Shafter launched his attack on 1 July 1898, which was the critical day when 5,400 U.S. troops stormed the fort at El Caney and 3,000 others seized the San Juan Heights, including Kettle Hill. Gatling-gun fire drove the Spaniards off San Juan Hill. After considerable confusion and some temporary reverses, Kent's forces stormed and took the Spanish positions on the southern half of the ridge, while dismounted cavalry forces under General Wheeler took the northern end, including Kettle Hill where Lt. Col. Theodore Roosevelt and his "Rough Riders" distinguished themselves.

Ordered to seize Kettle Hill in support of the main attack, the Rough Riders fought their way to the top despite heavy enemy fire. New Mexico's E and G Troops were among the first to reach the top of Kettle Hill. After taking the hill, the Rough Riders continued their attack, seizing the heights overlooking the city of Santiago.

The attack on E1 Caney made little headway at first against determined Spanish resistance, but success was finally achieved after the supporting artillery was moved forward to positions where it could place effective fire on the enemy. The Spanish forces dropped back half a mile to a second line of defense, and except for a heavy exchange of artillery fire on 2 July there was no more fighting. In the engagements at San Juan and E1 Caney there were 1,475 American and more than 550 Spanish casualties.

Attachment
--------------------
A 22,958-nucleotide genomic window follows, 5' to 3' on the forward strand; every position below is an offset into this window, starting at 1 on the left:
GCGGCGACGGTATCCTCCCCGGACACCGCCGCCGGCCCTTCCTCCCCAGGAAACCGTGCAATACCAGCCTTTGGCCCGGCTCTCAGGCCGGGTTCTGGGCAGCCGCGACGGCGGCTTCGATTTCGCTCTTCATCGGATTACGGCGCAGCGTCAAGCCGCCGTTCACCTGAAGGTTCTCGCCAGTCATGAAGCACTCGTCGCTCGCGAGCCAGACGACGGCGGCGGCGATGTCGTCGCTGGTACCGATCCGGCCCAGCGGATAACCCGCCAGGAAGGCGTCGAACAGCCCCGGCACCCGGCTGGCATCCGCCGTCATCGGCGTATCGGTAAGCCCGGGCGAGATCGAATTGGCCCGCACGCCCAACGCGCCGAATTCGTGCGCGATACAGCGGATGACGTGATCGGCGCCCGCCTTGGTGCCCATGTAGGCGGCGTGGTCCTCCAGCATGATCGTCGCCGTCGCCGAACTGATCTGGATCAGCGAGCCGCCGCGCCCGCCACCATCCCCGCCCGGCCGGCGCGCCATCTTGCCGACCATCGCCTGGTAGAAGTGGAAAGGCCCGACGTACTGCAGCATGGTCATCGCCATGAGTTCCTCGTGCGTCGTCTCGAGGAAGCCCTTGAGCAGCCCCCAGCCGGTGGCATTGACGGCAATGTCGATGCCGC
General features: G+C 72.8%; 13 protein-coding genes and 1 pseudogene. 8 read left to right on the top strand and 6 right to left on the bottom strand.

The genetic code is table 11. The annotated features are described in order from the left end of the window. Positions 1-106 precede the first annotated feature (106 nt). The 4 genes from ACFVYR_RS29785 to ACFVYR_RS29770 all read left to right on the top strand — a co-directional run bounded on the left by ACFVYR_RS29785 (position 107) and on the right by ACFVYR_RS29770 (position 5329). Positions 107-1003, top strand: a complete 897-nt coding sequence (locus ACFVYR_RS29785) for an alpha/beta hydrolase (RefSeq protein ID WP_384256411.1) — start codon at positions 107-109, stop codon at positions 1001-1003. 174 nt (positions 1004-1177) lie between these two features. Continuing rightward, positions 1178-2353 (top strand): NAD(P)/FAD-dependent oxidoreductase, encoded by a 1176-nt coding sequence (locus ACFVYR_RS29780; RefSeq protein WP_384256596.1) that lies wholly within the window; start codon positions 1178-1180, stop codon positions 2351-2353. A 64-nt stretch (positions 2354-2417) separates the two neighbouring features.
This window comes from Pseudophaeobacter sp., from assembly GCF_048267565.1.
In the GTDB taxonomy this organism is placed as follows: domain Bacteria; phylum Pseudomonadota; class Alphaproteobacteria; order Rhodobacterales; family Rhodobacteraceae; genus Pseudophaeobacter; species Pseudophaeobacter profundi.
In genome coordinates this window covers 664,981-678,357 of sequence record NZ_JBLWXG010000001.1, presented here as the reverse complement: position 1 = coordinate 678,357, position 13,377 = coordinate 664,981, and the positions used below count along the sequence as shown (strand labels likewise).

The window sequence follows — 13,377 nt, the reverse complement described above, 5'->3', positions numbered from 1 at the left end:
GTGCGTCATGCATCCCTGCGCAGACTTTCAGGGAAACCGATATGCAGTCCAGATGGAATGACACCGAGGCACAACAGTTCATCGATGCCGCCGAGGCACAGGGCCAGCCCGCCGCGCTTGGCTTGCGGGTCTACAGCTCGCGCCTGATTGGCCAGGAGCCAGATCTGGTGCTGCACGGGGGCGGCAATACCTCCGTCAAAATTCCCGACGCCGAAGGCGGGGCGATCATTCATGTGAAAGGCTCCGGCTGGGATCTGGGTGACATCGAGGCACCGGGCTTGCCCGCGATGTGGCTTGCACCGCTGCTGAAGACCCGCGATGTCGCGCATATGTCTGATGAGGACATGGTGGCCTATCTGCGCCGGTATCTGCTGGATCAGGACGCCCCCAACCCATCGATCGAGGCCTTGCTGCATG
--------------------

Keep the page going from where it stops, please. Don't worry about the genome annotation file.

On 3 July 1898 Admiral Cervera attempted to escape from Santiago Bay with his fleet. A dramatic running fight with the American fleet ensued. All the Spanish ships were destroyed, with a loss of about 600 men. The Americans lost only one man killed and one seriously wounded.

Following Cervera's disaster, Gen. Jose Toral, defender of Santiago, where near-famine conditions existed, entered into negotiations with General Shafter. On 16 July he signed terms of surrender, which provided for the unconditional surrender of 11,500 troops in the city and some 12,000 other troops stationed elsewhere in the province of Santiago.

The Cubans launched a public relations blitz to ensure that the US would agree to recognize an independent Cuba. The people of the United States sympathized with the Cuban cause. In 1906, the Platt Amendment was passed transferring control of Cuba to its own government, however, with stipulations. The US reserved the right to intervene in order to preserve Cuban independence; the US could maintain naval stations on the island, and the Cuban government could not enter into any treaty or engagement with any foreign power that might interfere with the independence of Cuba.